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Have you ever noticed that most watches in shop windows or in advertisements often display thehour To 10:10 a.m. ? This intriguing phenomenon has an interesting history stretching back decades. Right away we will explore the reasons behind this specific time and how it became a standard in the watch industry.
Why exactly 10:10 a.m.?
The display of the watches at 10:10 is the result of a combination of aesthetic and practical factors. First of all, when the needles are placed at 10:10, they create a smiley face on the watch face, which makes the watch more attractive to potential buyers.
Then, this position also allows the hands not to hide essential information such as the brand and the logo of the watch, as well as any other complications (such as the date or the counters).
A watchmaking tradition
This practice has existed for a long time in the watch industry. Indeed, it would seem that the display at 10:10 appeared for the first time in the 1920s and 1930s, at a time when watches were still a luxury item reserved for an elite. The watchmakers then wanted to present their creations in their best light, and the display at 10:10 made them more attractive.
The role of photographers
Over time, photographers have also adopted this specific time for their watch shots. Indeed, taking photos with the hands displaying 10:10 helps to highlight the watch face, which is essential to capture all the details and make potential customers want to buy the product.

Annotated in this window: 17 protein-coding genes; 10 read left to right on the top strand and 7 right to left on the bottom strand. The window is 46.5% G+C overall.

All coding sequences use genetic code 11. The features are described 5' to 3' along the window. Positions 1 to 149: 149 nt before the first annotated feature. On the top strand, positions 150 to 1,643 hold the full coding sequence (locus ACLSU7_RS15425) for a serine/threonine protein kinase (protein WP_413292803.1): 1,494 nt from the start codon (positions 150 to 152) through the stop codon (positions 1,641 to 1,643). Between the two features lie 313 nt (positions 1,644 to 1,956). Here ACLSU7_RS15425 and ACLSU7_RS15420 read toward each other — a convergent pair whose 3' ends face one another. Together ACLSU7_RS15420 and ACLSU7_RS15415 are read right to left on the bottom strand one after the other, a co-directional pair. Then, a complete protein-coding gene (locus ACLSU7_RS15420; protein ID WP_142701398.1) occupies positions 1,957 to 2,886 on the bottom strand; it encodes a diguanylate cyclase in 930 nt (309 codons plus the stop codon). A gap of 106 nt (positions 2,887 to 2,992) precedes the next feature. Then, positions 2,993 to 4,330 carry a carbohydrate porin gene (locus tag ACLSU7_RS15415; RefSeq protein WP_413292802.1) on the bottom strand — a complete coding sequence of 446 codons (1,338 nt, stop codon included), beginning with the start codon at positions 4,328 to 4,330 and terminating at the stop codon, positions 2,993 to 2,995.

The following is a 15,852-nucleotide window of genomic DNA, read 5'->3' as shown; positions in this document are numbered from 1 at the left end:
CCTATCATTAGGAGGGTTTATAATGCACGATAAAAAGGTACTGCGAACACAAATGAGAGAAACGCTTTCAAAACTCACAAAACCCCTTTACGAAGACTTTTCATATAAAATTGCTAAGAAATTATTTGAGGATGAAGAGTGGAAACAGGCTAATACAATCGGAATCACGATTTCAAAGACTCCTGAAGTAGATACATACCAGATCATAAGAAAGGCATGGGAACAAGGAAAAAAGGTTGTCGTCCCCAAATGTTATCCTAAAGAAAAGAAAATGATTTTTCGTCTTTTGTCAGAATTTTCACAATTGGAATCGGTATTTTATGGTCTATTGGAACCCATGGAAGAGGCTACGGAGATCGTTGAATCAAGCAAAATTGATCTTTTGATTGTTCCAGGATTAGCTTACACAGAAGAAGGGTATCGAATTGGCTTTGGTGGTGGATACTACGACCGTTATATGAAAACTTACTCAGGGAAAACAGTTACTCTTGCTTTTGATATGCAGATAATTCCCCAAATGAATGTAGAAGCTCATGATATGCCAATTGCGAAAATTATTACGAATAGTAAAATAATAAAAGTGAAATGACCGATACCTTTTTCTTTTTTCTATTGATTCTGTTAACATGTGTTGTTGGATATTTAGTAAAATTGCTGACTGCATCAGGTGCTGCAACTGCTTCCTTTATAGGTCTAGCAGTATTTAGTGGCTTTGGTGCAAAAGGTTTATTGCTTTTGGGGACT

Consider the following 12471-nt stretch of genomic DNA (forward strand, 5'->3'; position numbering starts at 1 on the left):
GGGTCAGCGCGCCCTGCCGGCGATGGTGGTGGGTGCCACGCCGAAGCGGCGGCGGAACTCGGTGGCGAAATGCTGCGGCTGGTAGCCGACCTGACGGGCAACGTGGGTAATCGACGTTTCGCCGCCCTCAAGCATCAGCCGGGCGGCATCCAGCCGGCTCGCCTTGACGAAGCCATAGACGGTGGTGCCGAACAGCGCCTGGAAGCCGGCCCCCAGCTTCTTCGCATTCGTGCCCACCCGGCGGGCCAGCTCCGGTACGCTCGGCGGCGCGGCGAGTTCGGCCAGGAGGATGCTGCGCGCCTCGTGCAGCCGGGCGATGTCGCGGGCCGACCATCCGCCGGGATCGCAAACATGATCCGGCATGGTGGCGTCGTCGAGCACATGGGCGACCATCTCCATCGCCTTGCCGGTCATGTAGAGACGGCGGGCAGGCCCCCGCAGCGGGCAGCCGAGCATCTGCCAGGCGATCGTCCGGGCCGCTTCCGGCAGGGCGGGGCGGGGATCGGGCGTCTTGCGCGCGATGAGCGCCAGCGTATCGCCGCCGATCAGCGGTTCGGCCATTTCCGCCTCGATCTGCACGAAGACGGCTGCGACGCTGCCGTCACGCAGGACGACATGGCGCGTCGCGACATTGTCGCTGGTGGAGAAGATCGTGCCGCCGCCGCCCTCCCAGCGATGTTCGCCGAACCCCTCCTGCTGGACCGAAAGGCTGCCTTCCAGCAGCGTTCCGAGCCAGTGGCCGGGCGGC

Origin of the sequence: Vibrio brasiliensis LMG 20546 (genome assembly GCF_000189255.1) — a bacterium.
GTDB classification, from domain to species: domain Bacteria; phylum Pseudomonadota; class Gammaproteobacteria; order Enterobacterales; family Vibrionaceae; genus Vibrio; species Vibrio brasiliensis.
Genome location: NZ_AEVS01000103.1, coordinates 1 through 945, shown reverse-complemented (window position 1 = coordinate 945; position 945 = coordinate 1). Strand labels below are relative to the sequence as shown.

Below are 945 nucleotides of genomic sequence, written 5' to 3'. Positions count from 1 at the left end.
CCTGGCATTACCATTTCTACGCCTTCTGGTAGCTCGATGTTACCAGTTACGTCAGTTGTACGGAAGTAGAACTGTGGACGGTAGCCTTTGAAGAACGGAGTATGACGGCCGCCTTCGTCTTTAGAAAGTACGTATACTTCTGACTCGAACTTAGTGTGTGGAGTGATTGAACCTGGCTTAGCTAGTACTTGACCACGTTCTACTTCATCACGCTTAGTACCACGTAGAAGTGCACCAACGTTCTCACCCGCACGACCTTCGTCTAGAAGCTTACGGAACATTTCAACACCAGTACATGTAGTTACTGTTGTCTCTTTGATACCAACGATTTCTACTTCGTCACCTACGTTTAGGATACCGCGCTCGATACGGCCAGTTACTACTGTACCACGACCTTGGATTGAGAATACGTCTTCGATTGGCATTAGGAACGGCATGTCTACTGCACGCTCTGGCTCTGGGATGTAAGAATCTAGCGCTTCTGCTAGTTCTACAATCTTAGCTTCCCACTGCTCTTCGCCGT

Thus, the display at 10:10 is not only an aesthetic choice, but also an effective photographic technique.
The perfect symmetry
By positioning the hands at 10:10, perfect symmetry is obtained between the two ends of the watch. This visual harmony gives an impression of quality and precision, important qualities in the watch industry.
In addition, this arrangement highlights the crown and any pushers of the watch, which are often important design elements.
The influence of watch manufacturers
Watch manufacturers quickly understood the value of this display to attract customers. Thus, they began to produce presentation watches whose hands were stuck at 10:10. These watches were not intended for sale, but only used as display items in shop windows and advertisements.
An industry standard
Today, the display at 10:10 has become a real standard in the watch industry. Just take a look at watch catalogs, jewelry store windows or advertisements to see that the majority of the models presented proudly display this specific time.
Some notable exceptions
Even if the display at 10:10 is widespread, some brands have chosen to stand out by adopting other times for their presentation watches. For example, some brands opt for 8:20, which also creates perfect symmetry on the watch face, while others prefer to display 1:50, to keep the hands at the top of the dial.
A primarily artistic choice
It is important to emphasize that these choices are above all artistic and do not call into question the quality or functionality of the watches. Ultimately, the time displayed on presentation watches is a matter of taste and style, and each brand has its own take on what’s most appealing to their customers.
The display at 10:10 on the presentation watches is therefore the result of a skilful blend of aesthetics, practicality and history. This specific time allows the watches to be showcased, while paying homage to a watchmaking tradition that has endured for almost a century.
The next time you’re walking past a watch window or leafing through a catalog, don’t hesitate to take a look at the hands to see if they’re displaying the iconic 10:10 a.m. time.